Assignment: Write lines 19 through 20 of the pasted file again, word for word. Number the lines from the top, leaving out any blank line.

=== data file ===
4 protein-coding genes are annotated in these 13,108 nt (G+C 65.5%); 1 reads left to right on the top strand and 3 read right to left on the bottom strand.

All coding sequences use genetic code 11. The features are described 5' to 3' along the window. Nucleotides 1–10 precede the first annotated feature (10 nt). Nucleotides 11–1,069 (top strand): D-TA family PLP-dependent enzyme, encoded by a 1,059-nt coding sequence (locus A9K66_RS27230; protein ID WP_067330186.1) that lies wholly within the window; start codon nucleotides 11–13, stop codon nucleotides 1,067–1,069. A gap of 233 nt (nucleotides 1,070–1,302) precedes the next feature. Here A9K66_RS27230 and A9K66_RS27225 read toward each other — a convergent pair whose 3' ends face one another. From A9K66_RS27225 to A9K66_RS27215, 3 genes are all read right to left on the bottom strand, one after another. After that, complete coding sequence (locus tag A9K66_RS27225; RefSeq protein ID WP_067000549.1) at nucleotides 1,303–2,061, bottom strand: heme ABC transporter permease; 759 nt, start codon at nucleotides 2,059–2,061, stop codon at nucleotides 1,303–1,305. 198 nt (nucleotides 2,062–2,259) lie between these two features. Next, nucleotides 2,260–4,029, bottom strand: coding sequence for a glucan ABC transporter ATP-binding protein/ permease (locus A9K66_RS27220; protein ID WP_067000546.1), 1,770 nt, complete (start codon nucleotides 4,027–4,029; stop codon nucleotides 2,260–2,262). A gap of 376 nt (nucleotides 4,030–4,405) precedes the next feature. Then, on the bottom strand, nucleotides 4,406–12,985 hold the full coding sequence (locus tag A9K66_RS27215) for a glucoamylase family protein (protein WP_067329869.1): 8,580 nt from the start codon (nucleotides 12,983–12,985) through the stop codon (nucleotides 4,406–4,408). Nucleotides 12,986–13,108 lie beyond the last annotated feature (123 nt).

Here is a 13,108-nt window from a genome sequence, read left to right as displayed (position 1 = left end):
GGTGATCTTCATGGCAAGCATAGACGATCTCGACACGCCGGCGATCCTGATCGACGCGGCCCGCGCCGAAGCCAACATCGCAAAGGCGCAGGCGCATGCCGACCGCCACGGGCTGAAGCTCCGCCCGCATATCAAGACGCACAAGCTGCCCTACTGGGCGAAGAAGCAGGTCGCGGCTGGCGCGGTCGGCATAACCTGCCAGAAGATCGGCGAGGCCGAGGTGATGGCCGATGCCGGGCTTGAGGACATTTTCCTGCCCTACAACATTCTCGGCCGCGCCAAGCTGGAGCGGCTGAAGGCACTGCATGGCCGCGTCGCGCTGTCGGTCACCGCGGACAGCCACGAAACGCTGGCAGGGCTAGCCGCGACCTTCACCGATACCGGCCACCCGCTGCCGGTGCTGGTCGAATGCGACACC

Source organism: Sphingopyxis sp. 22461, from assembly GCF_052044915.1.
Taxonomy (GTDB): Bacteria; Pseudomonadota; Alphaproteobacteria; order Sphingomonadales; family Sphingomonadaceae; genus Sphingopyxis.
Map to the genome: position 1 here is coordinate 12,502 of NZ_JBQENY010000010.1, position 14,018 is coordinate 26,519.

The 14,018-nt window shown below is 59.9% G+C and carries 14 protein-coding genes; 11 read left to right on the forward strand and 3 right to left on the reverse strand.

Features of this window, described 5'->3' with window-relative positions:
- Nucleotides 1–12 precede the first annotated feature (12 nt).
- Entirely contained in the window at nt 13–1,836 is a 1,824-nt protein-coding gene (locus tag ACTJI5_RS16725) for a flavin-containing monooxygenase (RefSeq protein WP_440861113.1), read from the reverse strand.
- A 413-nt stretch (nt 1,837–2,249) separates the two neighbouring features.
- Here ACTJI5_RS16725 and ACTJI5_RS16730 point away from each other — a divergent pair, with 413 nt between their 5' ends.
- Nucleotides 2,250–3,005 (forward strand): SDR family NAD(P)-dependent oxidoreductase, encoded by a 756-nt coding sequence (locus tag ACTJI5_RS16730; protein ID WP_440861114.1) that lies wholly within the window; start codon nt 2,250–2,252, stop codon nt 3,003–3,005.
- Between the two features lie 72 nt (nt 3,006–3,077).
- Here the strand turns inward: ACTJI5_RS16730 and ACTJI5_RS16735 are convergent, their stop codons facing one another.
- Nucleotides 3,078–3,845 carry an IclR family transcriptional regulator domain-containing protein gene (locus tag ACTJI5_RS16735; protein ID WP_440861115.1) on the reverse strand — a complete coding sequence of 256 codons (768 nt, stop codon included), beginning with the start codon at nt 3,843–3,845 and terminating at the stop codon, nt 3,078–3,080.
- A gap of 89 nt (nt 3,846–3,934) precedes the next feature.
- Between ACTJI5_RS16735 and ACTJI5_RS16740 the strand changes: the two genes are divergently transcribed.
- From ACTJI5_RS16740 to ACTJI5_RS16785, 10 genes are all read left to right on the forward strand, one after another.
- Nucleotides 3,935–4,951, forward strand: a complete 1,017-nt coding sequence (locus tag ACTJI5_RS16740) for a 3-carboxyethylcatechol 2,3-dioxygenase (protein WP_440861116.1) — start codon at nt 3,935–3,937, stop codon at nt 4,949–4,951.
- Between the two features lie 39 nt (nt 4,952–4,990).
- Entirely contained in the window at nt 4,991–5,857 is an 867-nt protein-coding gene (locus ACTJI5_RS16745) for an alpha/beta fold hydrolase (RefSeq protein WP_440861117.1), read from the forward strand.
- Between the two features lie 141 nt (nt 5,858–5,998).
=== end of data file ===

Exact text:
- Between ACTJI5_RS16735 and ACTJI5_RS16740 the strand changes: the two genes are divergently transcribed.
- From ACTJI5_RS16740 to ACTJI5_RS16785, 10 genes are all read left to right on the forward strand, one after another.